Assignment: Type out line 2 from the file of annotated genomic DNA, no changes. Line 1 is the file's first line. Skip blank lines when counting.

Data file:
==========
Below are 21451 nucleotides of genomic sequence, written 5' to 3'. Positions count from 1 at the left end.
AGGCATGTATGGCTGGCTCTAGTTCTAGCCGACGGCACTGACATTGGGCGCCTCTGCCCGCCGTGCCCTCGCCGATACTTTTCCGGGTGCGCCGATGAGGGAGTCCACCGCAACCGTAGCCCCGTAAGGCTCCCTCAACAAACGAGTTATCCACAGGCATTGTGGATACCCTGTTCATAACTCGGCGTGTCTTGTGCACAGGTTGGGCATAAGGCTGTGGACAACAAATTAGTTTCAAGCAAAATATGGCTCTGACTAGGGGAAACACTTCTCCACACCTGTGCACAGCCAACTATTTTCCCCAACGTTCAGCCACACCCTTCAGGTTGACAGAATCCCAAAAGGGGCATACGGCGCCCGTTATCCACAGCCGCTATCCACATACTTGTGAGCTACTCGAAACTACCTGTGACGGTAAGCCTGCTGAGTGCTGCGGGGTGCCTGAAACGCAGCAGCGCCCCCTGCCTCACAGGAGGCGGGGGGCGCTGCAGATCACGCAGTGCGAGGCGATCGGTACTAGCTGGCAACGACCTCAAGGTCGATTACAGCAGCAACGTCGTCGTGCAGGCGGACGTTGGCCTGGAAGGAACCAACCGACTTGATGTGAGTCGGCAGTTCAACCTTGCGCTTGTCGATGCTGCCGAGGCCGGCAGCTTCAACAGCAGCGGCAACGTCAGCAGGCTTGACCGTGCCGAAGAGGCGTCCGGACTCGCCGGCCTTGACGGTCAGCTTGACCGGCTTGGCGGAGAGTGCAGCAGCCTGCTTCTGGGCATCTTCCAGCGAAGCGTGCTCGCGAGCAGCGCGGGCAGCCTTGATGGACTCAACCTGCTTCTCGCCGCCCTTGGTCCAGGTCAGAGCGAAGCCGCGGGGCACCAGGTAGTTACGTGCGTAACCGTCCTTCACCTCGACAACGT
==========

AGGCATGTATGGCTGGCTCTAGTTCTAGCCGACGGCACTGACATTGGGCGCCTCTGCCCGCCGTGCCCTCGCCGATACTTTTCCGGGTGCGCCGATGAGGGAGTCCACCGCAACCGTAGCCCCGTAAGGCTCCCTCAACAAACGAGTTATCCACAGGCATTGTGGATACCCTGTTCATAACTCGGCGTGTCTTGTGCACAGGTTGGGCATAAGGCTGTGGACAACAAATTAGTTTCAAGCAAAATATGGCTCTGACTAGGGGAAACACTTCTCCACACCTGTGCACAGCCAACTATTTTCCCCAACGTTCAGCCACACCCTTCAGGTTGACAGAATCCCAAAAGGGGCATACGGCGCCCGTTATCCACAGCCGCTATCCACATACTTGTGAGCTACTCGAAACTACCTGTGACGGTAAGCCTGCTGAGTGCTGCGGGGTGCCTGAAACGCAGCAGCGCCCCCTGCCTCACAGGAGGCGGGGGGCGCTGCAGATCACGCAGTGCGAGGCGATCGGTACTAGCTGGCAACGACCTCAAGGTCGATTACAGCAGCAACGTCGTCGTGCAGGCGGACGTTGGCCTGGAAGGAACCAACCGACTTGATGTGAGTCGGCAGTTCAACCTTGCGCTTGTCGATGCTGCCGAGGCCGGCAGCTTCAACAGCAGCGGCAACGTCAGCAGGCTTGACCGTGCCGAAGAGGCGTCCGGACTCGCCGGCCTTGACGGTCAGCTTGACCGGCTTGGCGGAGAGTGCAGCAGCCTGCTTCTGGGCATCTTCCAGCGAAGCGTGCTCGCGAGCAGCGCGGGCAGCCTTGATGGACTCAACCTGCTTCTCGCCGCCCTTGGTCCAGGTCAGAGCGAAGCCGCGGGGCACCAGGTAGTTACGTGCGTAACCGTCCTTCACCTCGACAACGT